Friday, April 17, 2009

All Screwed Up: 4 Deep's "Rollin' 4 Deep"

Like ESG's "Smoke On," DJ Screw's version of 4 Deep's "Rollin' 4 Deep" is woozy as hell. You have to laugh when whoever is talking at the beginning of the song says "let's get crunk," since nothing this slow and bluesy could be mistaken for crunk, or at least the hyped up version of crunk represented by Lil Jon and Three Six Mafia.

Screw stretches out the beginning of the song for a couple of minutes, letting you absorb the leisurely guitar line that rings out like a a sigh, or a deep exhaling of breath. Of course, as usual, members of the Screwed Up Click are talking shit over the song, but here the talk sounds like the pleasant background noise of a party, more comforting than annoying. Besides slowing down the song, Screw has also added some sort of resonance filter, as you can hear the song dip into its low end and then emerge back up again. Stuff like this drives people on ecstasy crazy when it's used in house or techno, so I'm sure it had a similar effect on anyone high on codeine syrup (though anyone's who actually tried the latter can feel free to tell me if I'm wrong).

At around 8:10, Screw brings in the chorus. When you listen to the original song, you realize those moaning voices in the background on the Screw version are just ad-libs, or little throwaways bits of melody added to beef up the chorus. Slowed down, the effect is far more soulful and vulnerable, making even the random ad-lib "Hello, six pack of tobacco" sound slightly desperate, if maybe in a slightly self-parodying way.

After this, Screw starts this amazing delayed gratification thing he sometimes does where he'll scratch the first line of the song over and over, messing with your expectations enough times until you're resigned to just hearing the line repeated ad nauseum. For me, this creates a hypnotic effect similar to drone or ambient music, where you're no longer expecting the music to progress, just enjoying the mood it creates. Also, catch how slow he's scratching--he's not trying to show off with some Scribble Jam bullshit pyrotechnics, but instead just using the scratching as another musical element.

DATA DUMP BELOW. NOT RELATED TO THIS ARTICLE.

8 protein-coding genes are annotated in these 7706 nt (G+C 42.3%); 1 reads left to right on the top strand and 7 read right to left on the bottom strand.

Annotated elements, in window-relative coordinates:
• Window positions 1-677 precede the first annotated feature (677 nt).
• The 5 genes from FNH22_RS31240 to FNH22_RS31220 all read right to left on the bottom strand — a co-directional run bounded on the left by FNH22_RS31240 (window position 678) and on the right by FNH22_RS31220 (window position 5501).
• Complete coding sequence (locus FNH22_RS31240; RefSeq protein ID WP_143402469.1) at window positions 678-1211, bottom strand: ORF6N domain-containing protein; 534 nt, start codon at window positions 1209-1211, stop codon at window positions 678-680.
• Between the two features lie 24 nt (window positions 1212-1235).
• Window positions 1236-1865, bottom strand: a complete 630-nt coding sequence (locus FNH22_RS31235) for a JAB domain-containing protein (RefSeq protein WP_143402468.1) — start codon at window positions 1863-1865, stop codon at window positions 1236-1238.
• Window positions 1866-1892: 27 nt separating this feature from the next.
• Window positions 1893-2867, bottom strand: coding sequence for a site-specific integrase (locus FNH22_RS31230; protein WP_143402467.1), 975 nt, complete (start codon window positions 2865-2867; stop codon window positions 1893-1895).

Once the rapping starts, the slow pace of the song is kept all costs, with Screw chopping up almost half the lines of the first verse. Every time a line gets chopped, the listener is forced to follow Screw's tempo, not the rapper's. I'm sure for many listeners, it's this very "chopping" that turns them off this kind of music because it makes listening to rap the conventional way, by following the rhythm of the rhyme, nearly impossible. If you listen to Michael Watts' "screwed and chopped" mixes (which should be called "slowed and chopped" since only Screw can make screwed and chopped mixes), there seems to be more care taken that the chopping itself doesn't obscure the rhymes, whereas Screw, on a song like Tray Dee's "Droppin' Bombz" off of the No Time for Bullshit tape, will chop a song up within an inch of its life.

Screw chops the hell out of the song's second chorus, making "real g's roll four deep" sound like "real real j-j-j-ees ro-ro fo-fo dee-deep." Then after a quick scratch, he gives the first two lines of the second verse "Coming up the block boomin' blades/ Steady hittin switches you can't fade" this bizarre, almost ODB-like cadence, which I wish was repeated three or four more times.

"Rollin' 4 Deep" appears quite frequently on Screw tapes and it's quite clear why. Like ESG's "Smoke On," it's got one of those beats that sounds perfect screwed, to the point where the original sort of pales in comparison. I've included the original (via Noz's great post on 4 Deep) so you can hear the differences I've mentioned.